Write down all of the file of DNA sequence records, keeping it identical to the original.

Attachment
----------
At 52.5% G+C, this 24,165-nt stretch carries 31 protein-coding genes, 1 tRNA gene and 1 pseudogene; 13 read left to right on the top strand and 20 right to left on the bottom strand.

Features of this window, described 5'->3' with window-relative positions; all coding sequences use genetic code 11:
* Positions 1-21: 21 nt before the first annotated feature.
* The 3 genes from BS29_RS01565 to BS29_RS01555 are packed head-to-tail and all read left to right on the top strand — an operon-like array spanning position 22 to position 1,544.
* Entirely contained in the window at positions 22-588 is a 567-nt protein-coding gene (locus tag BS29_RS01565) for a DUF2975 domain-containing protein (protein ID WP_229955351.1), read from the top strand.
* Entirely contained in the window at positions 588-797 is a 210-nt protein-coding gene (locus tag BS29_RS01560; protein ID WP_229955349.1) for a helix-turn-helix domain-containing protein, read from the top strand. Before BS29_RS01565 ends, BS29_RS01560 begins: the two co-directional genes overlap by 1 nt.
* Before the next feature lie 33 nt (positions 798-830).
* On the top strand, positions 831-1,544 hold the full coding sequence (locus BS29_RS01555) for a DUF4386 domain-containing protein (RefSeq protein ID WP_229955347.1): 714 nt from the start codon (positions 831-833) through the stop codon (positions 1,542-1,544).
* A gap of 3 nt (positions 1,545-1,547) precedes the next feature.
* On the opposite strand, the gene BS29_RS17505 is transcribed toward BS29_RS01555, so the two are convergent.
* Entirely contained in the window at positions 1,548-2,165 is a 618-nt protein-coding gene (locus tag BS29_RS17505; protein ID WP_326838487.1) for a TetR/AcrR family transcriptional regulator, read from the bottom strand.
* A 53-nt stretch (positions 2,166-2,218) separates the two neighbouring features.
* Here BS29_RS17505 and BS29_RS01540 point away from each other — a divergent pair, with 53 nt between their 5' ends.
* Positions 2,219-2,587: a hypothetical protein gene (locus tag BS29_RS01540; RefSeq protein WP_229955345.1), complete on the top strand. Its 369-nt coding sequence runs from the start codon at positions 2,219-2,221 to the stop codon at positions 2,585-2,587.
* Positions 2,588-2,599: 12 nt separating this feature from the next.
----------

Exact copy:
At 52.5% G+C, this 24,165-nt stretch carries 31 protein-coding genes, 1 tRNA gene and 1 pseudogene; 13 read left to right on the top strand and 20 right to left on the bottom strand.

Features of this window, described 5'->3' with window-relative positions; all coding sequences use genetic code 11:
* Positions 1-21: 21 nt before the first annotated feature.
* The 3 genes from BS29_RS01565 to BS29_RS01555 are packed head-to-tail and all read left to right on the top strand — an operon-like array spanning position 22 to position 1,544.
* Entirely contained in the window at positions 22-588 is a 567-nt protein-coding gene (locus tag BS29_RS01565) for a DUF2975 domain-containing protein (protein ID WP_229955351.1), read from the top strand.
* Entirely contained in the window at positions 588-797 is a 210-nt protein-coding gene (locus tag BS29_RS01560; protein ID WP_229955349.1) for a helix-turn-helix domain-containing protein, read from the top strand. Before BS29_RS01565 ends, BS29_RS01560 begins: the two co-directional genes overlap by 1 nt.
* Before the next feature lie 33 nt (positions 798-830).
* On the top strand, positions 831-1,544 hold the full coding sequence (locus BS29_RS01555) for a DUF4386 domain-containing protein (RefSeq protein ID WP_229955347.1): 714 nt from the start codon (positions 831-833) through the stop codon (positions 1,542-1,544).
* A gap of 3 nt (positions 1,545-1,547) precedes the next feature.
* On the opposite strand, the gene BS29_RS17505 is transcribed toward BS29_RS01555, so the two are convergent.
* Entirely contained in the window at positions 1,548-2,165 is a 618-nt protein-coding gene (locus tag BS29_RS17505; protein ID WP_326838487.1) for a TetR/AcrR family transcriptional regulator, read from the bottom strand.
* A 53-nt stretch (positions 2,166-2,218) separates the two neighbouring features.
* Here BS29_RS17505 and BS29_RS01540 point away from each other — a divergent pair, with 53 nt between their 5' ends.
* Positions 2,219-2,587: a hypothetical protein gene (locus tag BS29_RS01540; RefSeq protein WP_229955345.1), complete on the top strand. Its 369-nt coding sequence runs from the start codon at positions 2,219-2,221 to the stop codon at positions 2,585-2,587.
* Positions 2,588-2,599: 12 nt separating this feature from the next.